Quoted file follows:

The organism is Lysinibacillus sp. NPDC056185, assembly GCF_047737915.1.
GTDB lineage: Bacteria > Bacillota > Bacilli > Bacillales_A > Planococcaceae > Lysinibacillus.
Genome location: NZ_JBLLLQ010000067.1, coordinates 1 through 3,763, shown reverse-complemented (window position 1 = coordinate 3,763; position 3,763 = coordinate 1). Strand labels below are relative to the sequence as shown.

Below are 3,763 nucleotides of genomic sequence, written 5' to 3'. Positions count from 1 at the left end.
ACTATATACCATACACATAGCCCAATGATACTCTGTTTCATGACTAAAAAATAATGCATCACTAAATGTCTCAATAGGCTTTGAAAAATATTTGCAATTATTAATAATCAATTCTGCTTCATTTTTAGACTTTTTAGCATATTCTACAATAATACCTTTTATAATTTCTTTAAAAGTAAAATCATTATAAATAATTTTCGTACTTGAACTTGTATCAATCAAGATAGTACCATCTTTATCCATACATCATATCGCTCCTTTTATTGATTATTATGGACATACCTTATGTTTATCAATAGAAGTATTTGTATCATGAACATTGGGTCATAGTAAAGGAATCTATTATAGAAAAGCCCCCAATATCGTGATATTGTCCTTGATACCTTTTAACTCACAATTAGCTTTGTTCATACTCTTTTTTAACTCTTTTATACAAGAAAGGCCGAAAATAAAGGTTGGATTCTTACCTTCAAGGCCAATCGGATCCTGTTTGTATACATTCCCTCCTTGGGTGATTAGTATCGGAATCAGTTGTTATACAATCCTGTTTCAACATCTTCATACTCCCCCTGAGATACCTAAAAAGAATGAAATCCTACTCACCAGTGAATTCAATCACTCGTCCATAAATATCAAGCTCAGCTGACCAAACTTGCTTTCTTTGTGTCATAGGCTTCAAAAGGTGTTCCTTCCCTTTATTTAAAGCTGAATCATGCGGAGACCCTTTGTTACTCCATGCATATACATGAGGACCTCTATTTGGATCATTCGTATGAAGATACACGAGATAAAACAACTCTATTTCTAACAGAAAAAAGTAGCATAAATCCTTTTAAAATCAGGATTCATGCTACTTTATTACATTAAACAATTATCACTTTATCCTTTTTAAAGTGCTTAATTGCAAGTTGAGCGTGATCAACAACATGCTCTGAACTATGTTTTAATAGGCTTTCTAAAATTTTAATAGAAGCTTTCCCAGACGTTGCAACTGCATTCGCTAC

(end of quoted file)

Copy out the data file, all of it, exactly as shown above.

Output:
The organism is Lysinibacillus sp. NPDC056185, assembly GCF_047737915.1.
GTDB lineage: Bacteria > Bacillota > Bacilli > Bacillales_A > Planococcaceae > Lysinibacillus.
Genome location: NZ_JBLLLQ010000067.1, coordinates 1 through 3,763, shown reverse-complemented (window position 1 = coordinate 3,763; position 3,763 = coordinate 1). Strand labels below are relative to the sequence as shown.

Below are 3,763 nucleotides of genomic sequence, written 5' to 3'. Positions count from 1 at the left end.
ACTATATACCATACACATAGCCCAATGATACTCTGTTTCATGACTAAAAAATAATGCATCACTAAATGTCTCAATAGGCTTTGAAAAATATTTGCAATTATTAATAATCAATTCTGCTTCATTTTTAGACTTTTTAGCATATTCTACAATAATACCTTTTATAATTTCTTTAAAAGTAAAATCATTATAAATAATTTTCGTACTTGAACTTGTATCAATCAAGATAGTACCATCTTTATCCATACATCATATCGCTCCTTTTATTGATTATTATGGACATACCTTATGTTTATCAATAGAAGTATTTGTATCATGAACATTGGGTCATAGTAAAGGAATCTATTATAGAAAAGCCCCCAATATCGTGATATTGTCCTTGATACCTTTTAACTCACAATTAGCTTTGTTCATACTCTTTTTTAACTCTTTTATACAAGAAAGGCCGAAAATAAAGGTTGGATTCTTACCTTCAAGGCCAATCGGATCCTGTTTGTATACATTCCCTCCTTGGGTGATTAGTATCGGAATCAGTTGTTATACAATCCTGTTTCAACATCTTCATACTCCCCCTGAGATACCTAAAAAGAATGAAATCCTACTCACCAGTGAATTCAATCACTCGTCCATAAATATCAAGCTCAGCTGACCAAACTTGCTTTCTTTGTGTCATAGGCTTCAAAAGGTGTTCCTTCCCTTTATTTAAAGCTGAATCATGCGGAGACCCTTTGTTACTCCATGCATATACATGAGGACCTCTATTTGGATCATTCGTATGAAGATACACGAGATAAAACAACTCTATTTCTAACAGAAAAAAGTAGCATAAATCCTTTTAAAATCAGGATTCATGCTACTTTATTACATTAAACAATTATCACTTTATCCTTTTTAAAGTGCTTAATTGCAAGTTGAGCGTGATCAACAACATGCTCTGAACTATGTTTTAATAGGCTTTCTAAAATTTTAATAGAAGCTTTCCCAGACGTTGCAACTGCATTCGCTAC